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SEC hits owner of NYSE with $10 million fine for failures in reporting cyber intrusion

On Behalf of | Jun 4, 2024 | Regulatory Investigations

The Securities and Exchange Commission announced that The Intercontinental Exchange, Inc. (ICE) agreed to pay a $10 million penalty for not disclosing a cyber intrusion on a timely basis, according to AdvisorHub.

ICE was charged with causing nine wholly-owned subsidiaries, including the New York Stock Exchange, to fail to inform the SEC of the hack as required by Regulation Systems Compliance and Integrity (Regulation SCI).

The SEC’s investigation found that in April 2021, ICE was informed by a third party that it had been potentially been impacted by an intrusion into its virtual private network (VPN).  ICE investigated and found that a threat actor had inserted malicious code into a VPN device used to access the company’s corporate network.

But according to the SEC’s order, ICE personnel did not notify the legal and compliance officials at its subsidiaries of the intrusion for several days, violating ICE’s own internal cyber incident reporting procedures.

As a result, the SEC said, the subsidiaries did not properly assess the intrusion to fulfill their independent regulatory disclosure obligations under Regulation SCI.  Under the regulation, they were required to immediately contact SEC staff about the intrusion and provide an update within 24 hours unless they found it would not have an impact on their operations or market participants.

“The reasoning behind the rule is simple: if the SEC receives multiple reports across a number of these types of entities, then it can take swift steps to protect markets and investors,” said Gurbir S. Grewal, Director of the SEC’s Division of Enforcement. “Here, the respondents subject to Reg SCI failed to notify the SEC of the intrusion at issue as required. Rather, it was Commission staff that contacted the respondents in the process of assessing reports of similar cyber vulnerabilities. As alleged in the order, they instead took four days to assess its impact and internally conclude it was a de minimis event. When it comes to cybersecurity, especially events at critical market intermediaries, every second counts and four days can be an eternity.”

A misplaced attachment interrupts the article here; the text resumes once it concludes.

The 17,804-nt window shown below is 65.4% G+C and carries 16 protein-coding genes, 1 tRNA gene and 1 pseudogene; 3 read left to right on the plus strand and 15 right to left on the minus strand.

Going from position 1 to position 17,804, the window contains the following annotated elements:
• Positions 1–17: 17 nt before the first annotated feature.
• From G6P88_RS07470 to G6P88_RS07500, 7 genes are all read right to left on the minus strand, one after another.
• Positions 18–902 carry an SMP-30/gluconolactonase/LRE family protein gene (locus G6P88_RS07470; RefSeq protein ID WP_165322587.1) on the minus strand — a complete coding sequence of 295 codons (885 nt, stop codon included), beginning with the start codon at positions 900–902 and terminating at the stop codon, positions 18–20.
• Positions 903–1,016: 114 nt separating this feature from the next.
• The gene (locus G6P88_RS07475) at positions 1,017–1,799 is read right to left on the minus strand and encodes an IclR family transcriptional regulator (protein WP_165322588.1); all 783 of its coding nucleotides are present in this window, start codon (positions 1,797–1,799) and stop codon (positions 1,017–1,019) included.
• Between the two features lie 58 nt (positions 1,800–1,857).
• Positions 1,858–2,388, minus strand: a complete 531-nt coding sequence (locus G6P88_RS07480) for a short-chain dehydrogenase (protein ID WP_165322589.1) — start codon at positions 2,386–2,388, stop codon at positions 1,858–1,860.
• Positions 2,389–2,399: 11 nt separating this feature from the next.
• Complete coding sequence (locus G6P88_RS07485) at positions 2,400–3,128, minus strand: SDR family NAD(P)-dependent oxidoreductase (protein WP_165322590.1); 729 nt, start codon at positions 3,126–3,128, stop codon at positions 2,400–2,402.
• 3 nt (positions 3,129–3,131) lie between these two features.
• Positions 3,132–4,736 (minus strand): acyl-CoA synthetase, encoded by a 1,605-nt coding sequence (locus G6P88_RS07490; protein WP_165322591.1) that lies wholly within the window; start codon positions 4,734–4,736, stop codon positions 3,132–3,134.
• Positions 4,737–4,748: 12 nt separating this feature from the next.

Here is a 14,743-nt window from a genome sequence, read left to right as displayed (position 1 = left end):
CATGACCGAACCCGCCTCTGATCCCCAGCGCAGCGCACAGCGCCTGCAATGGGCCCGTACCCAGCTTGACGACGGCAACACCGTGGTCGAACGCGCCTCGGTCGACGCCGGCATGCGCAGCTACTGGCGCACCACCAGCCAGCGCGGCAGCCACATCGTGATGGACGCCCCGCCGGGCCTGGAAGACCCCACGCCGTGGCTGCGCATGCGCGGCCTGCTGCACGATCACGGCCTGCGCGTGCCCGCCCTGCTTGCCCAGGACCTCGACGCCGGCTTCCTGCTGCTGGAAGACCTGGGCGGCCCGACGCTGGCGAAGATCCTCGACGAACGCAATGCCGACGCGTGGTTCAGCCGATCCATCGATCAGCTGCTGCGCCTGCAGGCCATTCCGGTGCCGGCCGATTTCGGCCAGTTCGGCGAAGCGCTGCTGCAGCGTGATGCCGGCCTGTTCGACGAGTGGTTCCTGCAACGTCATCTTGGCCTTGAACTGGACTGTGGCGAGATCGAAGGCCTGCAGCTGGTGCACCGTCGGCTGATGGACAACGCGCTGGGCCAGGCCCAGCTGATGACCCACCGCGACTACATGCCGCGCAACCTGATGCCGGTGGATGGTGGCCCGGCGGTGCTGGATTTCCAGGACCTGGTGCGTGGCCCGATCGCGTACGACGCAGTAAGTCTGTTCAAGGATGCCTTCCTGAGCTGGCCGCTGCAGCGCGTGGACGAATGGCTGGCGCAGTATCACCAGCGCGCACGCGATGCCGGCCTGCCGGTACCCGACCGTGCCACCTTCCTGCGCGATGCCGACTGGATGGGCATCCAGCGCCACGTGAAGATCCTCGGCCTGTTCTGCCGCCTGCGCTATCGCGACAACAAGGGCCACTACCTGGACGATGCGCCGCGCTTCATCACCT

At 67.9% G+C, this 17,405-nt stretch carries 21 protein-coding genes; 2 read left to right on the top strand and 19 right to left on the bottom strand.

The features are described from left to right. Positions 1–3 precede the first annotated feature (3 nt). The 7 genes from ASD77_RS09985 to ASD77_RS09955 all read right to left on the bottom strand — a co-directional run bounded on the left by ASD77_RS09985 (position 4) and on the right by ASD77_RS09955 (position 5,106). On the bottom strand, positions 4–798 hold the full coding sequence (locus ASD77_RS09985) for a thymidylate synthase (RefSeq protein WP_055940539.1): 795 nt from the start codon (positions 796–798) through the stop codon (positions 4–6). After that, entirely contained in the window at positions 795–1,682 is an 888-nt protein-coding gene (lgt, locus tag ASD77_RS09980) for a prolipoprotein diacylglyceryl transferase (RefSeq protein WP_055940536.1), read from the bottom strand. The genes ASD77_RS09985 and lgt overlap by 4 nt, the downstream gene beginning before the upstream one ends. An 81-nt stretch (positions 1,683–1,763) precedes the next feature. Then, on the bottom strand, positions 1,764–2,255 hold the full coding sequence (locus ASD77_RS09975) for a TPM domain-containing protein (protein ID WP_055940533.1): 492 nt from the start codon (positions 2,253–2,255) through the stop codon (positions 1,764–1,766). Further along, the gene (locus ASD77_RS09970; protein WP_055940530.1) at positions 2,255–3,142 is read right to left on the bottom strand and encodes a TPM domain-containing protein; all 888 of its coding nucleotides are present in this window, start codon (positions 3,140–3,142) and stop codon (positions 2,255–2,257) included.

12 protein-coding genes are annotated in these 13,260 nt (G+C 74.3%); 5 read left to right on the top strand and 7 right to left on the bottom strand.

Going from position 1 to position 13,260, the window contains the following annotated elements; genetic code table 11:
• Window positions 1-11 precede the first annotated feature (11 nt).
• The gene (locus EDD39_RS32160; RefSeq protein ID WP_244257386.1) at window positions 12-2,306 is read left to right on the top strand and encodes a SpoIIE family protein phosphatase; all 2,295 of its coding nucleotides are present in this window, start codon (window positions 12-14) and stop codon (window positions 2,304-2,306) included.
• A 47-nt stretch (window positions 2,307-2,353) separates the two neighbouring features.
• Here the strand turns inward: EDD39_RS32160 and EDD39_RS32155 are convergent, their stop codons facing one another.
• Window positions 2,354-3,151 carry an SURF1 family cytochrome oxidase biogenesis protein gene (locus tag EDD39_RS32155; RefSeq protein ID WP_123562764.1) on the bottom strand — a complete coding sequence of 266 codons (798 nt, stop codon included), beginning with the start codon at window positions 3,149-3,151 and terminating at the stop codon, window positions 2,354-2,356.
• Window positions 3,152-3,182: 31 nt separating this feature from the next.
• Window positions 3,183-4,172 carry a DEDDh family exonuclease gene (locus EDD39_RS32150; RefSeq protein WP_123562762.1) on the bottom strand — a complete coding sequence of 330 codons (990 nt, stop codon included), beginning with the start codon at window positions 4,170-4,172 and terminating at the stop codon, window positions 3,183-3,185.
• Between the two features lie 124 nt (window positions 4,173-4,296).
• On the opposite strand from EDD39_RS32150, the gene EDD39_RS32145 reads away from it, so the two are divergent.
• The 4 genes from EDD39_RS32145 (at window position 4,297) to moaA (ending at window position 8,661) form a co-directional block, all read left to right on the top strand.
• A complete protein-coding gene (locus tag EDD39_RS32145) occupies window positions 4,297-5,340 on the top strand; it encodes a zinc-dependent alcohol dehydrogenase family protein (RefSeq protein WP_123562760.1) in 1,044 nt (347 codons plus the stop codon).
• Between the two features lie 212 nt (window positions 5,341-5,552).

ICE and its subsidiaries consented to the entry of the SEC’s order finding that the subsidiaries violated the notification provisions of Regulation SCI and that ICE caused those violations. Without admitting or denying the SEC’s findings, ICE and its subsidiaries, consisting of Archipelago Trading Services, Inc.; New York Stock Exchange LLC; NYSE American LLC; NYSE Arca, Inc.; ICE Clear Credit LLC; ICE Clear Europe Ltd.; NYSE Chicago, Inc.; NYSE National, Inc.; and the Securities Industry Automation Corporation agreed to a cease-and-desist order in addition to the financial penalty.

“This settlement involves an unsuccessful attempt to access our network more than three years ago,” ICE said in a statement. “The failed incursion had zero impact on market operations. At issue was the time frame for reporting this type of event under Regulation SCI,” the company added..

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